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Levels of care 

Levels of care
Chapter:
Levels of care
Author(s):

Jeffrey L. Metzner

and Kenneth L. Appelbaum

DOI:
10.1093/med/9780199360574.003.0022_update_001

Update:

Minor updates throughout

Added one new reference.

Updated on 28 September 2017. The previous version of this content can be found here.
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date: 17 January 2020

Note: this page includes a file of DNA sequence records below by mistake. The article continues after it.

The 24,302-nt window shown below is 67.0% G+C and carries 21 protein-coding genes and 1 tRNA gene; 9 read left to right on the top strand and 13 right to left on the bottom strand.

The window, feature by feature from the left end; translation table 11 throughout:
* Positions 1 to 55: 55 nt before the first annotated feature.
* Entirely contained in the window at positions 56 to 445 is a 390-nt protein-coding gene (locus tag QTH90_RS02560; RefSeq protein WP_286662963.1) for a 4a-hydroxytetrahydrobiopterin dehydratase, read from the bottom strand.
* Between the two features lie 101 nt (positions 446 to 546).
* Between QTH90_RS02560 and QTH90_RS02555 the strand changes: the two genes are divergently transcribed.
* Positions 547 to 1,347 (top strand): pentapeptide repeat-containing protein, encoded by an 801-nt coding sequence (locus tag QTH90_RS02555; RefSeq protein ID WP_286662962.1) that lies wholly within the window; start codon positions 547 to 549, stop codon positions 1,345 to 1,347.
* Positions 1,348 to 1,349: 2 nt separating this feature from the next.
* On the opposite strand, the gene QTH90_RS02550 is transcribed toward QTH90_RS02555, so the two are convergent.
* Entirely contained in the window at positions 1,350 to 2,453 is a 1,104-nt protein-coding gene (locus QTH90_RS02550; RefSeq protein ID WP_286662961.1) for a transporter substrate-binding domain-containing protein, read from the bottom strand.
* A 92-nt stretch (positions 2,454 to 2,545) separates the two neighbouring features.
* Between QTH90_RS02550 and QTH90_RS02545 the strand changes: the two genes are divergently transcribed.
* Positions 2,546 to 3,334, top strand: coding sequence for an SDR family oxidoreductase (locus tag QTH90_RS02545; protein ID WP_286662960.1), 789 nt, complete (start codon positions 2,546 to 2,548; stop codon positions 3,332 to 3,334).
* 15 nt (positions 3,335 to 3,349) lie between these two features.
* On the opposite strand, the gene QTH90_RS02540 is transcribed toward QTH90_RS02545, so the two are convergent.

Just as in community settings, there is a continuum of care for mentally ill inmates in correctional settings. This continuum progresses from ambulatory care through supported residential housing to inpatient or infirmary care. The continuum of care for inmates with mental illness includes outpatient care, emergency services, day treatment, supported residential housing, infirmary care, and inpatient psychiatric hospitalization services. Outpatient treatment is the least intensive level of care. In some systems this may include a day treatment program, which provides enhanced mental health services similar to a residential program as described below. In the case of outpatient treatment, participating inmates live in a general population housing unit with other inmates, many of whom are not in need of mental health services. A residential program (i.e., housing unit) within the correctional setting is provided for inmates with chronic mental illness who do not require inpatient treatment but do require enhanced mental health services. Such a designated housing unit can provide a safe and therapeutic environment for those unable to function adequately within the general inmate population. Crisis intervention services include both brief counseling and supervised stabilization. The latter, often provided in an infirmary setting, serve short-term stabilization and/or diagnostic purposes. A psychiatric inpatient program is the most intensive level of care and is often provided by the state psychiatric hospital system. This chapter describes each level and how they may be adapted successfully to function in correctional settings to meet the needs of individuals with mental illness.

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